The pier at the Homa Bay dock provided a startlingly arresting view of Lake Victoria, the whole sweep of it. It was early morning, the sun yet to stir from its pocket and in the hazy light, the hills in the far distance appeared blue, a ghostly blue, eerie in a peaceful kind of way. A light breeze touched the surface of the water, rustling the reeds fringing part of the lake.
In the distance, a vessel was making its way to the shore, a tiny insignificant object amid the vast waters, growing bigger as it neared the jetty. As the boat drifted home to the dock and sputtered to a stop, it was easy to conclude that one was in the very presence of wonder. That the dinghy had made its way across the lake could only be attributed to magic. The engine-powered boat was a patched-up rickety contraption so ancient that it might as well have been Noah’s Ark.
It sagged under the sheer weight of its cargo: tens of bags of charcoal, bunches of raw banana, jerrycans, bucketfuls of fish among other items. As soon as the vessel moored, life kicked in a flurry. A group of men, who were waiting nearby, waded into the lake and began offloading the luggage.
They were stevedores — workers tasked to unload cargo and ferry it ashore. Back and forth they went — a routine they must have mastered over the years. They heaved the bags of charcoal first, expertly carrying the cargo to the shore in the waist-deep waters. There was a certain rhythm, choreography even, to the work. But in the air was also an unmistakable feeling of quiet desperation. It took the men about two hours to clear the boat then waited for their wage: a paltry Sh150 for the back-breaking work.
“This is what we do daily,” one of the men told me. “It is hard work, but we have families to feed, children to take to school,” he said.
RHYTHMS OF LIFE
The boat had arrived from one of the several islands not too far from Homa Bay town. There exists a symbiotic relationship between the mainland and the islands: boats deliver commodities not readily available in Homa Bay town while ferrying items — clothes and food from the mainland to these islands.
This particular crew had left the previous afternoon. “We can no longer depend on fishing, the fish are meagre here,” Shadrack Omollo, one of the crew members, explained. “Ferrying these commodities is more profitable. Yes, it’s hard work but what else can I do? I have a family.”
Omollo, a wiry man with a knack for storytelling, narrated life out there in the middle of the lake. Adrift in the lake, removed from dry land, with the hum of the ripped vessel the only sound, the men ponder life, he said, the future and inevitably, death.
He is well aware of a peculiar transaction prevalent in the area: fish for sex, where women, desperate for fish agree to sexual relations with the fisherfolk. “Over-fishing has depleted the lake,” Omollo said. And so women who need fish go to all lengths to acquire the commodity.
The stevedores and boat operators like him are the biggest targets, he explained. “You get your pay, no matter how little, and it’s gone,” he said impishly and added, “You know what I mean?”
Homa Bay County is singular among the 47 counties in one category: Life expectancy — 40 years, is the lowest in the country. The disturbing statistic has been occasioned by the HIV and Aids scourge, which, with a 26 per cent prevalence rate, according to the National Aids Control Council, is the highest among the counties.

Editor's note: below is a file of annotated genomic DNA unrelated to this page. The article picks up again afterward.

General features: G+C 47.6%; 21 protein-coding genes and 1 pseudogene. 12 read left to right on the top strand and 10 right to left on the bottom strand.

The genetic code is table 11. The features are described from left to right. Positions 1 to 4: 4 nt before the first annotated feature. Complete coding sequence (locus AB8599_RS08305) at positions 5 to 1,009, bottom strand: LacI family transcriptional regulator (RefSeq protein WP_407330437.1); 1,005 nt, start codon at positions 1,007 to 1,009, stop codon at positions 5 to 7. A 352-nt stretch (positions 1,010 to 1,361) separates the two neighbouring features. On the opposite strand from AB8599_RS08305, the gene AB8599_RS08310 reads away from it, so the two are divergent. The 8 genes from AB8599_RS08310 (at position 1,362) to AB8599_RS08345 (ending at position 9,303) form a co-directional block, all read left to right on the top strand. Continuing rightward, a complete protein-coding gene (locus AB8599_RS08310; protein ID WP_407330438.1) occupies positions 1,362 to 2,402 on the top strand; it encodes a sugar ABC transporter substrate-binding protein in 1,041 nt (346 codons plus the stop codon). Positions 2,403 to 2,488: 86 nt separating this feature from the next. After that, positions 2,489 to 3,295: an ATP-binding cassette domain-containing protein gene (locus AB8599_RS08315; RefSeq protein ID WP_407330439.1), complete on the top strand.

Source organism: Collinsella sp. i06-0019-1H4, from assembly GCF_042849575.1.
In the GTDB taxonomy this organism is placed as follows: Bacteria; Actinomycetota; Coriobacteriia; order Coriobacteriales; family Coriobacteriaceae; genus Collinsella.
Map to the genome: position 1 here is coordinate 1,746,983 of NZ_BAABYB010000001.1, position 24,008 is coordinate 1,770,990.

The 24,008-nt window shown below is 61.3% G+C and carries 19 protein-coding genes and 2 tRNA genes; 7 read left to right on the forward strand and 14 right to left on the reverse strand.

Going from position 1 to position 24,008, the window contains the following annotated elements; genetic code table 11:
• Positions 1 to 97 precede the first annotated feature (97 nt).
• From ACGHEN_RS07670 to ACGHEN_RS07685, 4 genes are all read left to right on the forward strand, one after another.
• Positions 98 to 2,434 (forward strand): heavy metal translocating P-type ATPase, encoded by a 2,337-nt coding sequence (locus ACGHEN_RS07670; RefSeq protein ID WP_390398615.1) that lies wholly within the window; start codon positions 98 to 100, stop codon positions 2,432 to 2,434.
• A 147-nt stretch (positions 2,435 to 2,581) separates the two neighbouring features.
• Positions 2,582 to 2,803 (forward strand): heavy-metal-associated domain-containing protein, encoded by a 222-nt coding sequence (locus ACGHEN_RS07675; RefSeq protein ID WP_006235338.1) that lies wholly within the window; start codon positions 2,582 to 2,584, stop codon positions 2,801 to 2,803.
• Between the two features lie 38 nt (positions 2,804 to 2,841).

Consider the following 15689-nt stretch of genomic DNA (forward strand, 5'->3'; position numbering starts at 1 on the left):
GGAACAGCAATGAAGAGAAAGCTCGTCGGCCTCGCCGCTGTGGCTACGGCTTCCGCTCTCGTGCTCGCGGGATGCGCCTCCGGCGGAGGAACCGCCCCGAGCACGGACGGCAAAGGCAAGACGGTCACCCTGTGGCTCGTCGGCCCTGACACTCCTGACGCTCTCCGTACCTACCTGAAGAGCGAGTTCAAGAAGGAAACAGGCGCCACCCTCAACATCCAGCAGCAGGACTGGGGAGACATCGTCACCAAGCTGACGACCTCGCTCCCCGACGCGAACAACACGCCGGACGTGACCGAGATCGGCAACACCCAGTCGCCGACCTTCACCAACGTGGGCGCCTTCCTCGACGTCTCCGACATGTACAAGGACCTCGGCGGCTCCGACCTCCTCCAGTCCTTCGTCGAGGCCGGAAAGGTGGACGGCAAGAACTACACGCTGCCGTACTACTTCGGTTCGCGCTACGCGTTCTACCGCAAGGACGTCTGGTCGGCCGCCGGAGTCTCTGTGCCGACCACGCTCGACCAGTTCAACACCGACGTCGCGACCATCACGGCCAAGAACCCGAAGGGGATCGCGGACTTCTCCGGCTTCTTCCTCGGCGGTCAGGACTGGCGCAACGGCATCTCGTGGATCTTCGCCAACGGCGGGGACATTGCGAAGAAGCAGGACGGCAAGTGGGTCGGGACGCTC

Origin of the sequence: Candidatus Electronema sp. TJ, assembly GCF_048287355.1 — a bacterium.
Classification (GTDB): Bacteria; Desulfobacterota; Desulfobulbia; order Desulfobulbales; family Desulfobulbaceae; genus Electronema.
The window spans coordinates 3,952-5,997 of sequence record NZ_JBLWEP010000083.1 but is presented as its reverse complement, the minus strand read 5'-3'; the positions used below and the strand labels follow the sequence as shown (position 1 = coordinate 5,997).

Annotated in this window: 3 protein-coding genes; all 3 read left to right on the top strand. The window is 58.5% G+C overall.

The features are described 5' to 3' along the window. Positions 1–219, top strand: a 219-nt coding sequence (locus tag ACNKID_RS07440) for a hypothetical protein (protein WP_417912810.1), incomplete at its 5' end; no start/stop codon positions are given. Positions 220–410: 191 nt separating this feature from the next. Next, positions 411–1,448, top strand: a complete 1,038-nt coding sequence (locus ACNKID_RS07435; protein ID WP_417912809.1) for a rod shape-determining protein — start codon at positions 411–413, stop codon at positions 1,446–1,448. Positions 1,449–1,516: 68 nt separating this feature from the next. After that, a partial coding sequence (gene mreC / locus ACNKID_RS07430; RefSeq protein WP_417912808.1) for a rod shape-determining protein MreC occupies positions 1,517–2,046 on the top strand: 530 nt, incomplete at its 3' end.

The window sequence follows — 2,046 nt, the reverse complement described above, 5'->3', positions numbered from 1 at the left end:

Over the years, efforts have been made to staunch the tide. Recently, authorities proscribed night carnivals known as “disco matanga” prevalent in the region during which mourners spend the night dancing. Such events, leaders argued, are fertile ground for misconduct especially by the youth leading to increased cases of HIV/Aids infections.
Located 420km southwest of Nairobi, Homa Bay town was originally known as Chich Owuno but was renamed by the British because of the Huma Hills that overlook the town. The colonialists mispronounced Huma as Homa then added Bay to the name and it lived on.
Despite it being the county headquarters, Homa Bay is an unassuming but neat town with an easy soul to it. We had arrived the day before; getting into town — the suddenness of the arrival felt like an ambush. The road zipping across the town gives one the disquieting feeling that you could drive right down into Lake Victoria which shimmers just outside town. The day of my arrival was stifling hot, but later a light, unexpected shower had refrigerated the town.
I had wanted very much to see the stevedores, whose fame and expertise a friend had extolled at length, pencilling it in the itinerary. That is why dawn had found me at the dock the morning after arrival.
In the evening I walked back to the wharf. The sun had already dipped into the horizon and dusk was settling in quick. Standing dockside, I took in the sweeping view of the lake, now turning inky. In the distance light from a tall mast, a lighthouse blinked bravely against the darkness.
The squawk of the friendly bird Agak — named so because of its distinct call — could be heard. The boats sat anchored, waiting for tomorrow, waiting for the dance of the stevedores. The air carried the smell of reeds, and also of the lake. It was pleasantly balmy. I imagined Rusinga Island, 48km from Homa Bay town, and the other lesser islands that kept the soul of Homa Bay beating.
But now, in the dark were voices; female voices, male voices and I remembered Omollo’s words, and also the meagre allotment of 40 years. I turned and walked up the road into town. There was tomorrow, and I wanted to see the stevedores one more time, witness the choreography of life, the ripples fraught with consequences.